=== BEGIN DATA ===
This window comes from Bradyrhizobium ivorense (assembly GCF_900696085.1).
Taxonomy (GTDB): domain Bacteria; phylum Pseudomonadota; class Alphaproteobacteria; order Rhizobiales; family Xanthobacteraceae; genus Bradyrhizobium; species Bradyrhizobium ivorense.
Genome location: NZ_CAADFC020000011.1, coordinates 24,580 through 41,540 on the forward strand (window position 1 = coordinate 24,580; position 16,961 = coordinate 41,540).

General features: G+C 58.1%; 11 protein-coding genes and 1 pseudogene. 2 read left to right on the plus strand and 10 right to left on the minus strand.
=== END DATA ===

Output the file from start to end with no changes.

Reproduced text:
This window comes from Bradyrhizobium ivorense (assembly GCF_900696085.1).
Taxonomy (GTDB): domain Bacteria; phylum Pseudomonadota; class Alphaproteobacteria; order Rhizobiales; family Xanthobacteraceae; genus Bradyrhizobium; species Bradyrhizobium ivorense.
Genome location: NZ_CAADFC020000011.1, coordinates 24,580 through 41,540 on the forward strand (window position 1 = coordinate 24,580; position 16,961 = coordinate 41,540).

General features: G+C 58.1%; 11 protein-coding genes and 1 pseudogene. 2 read left to right on the plus strand and 10 right to left on the minus strand.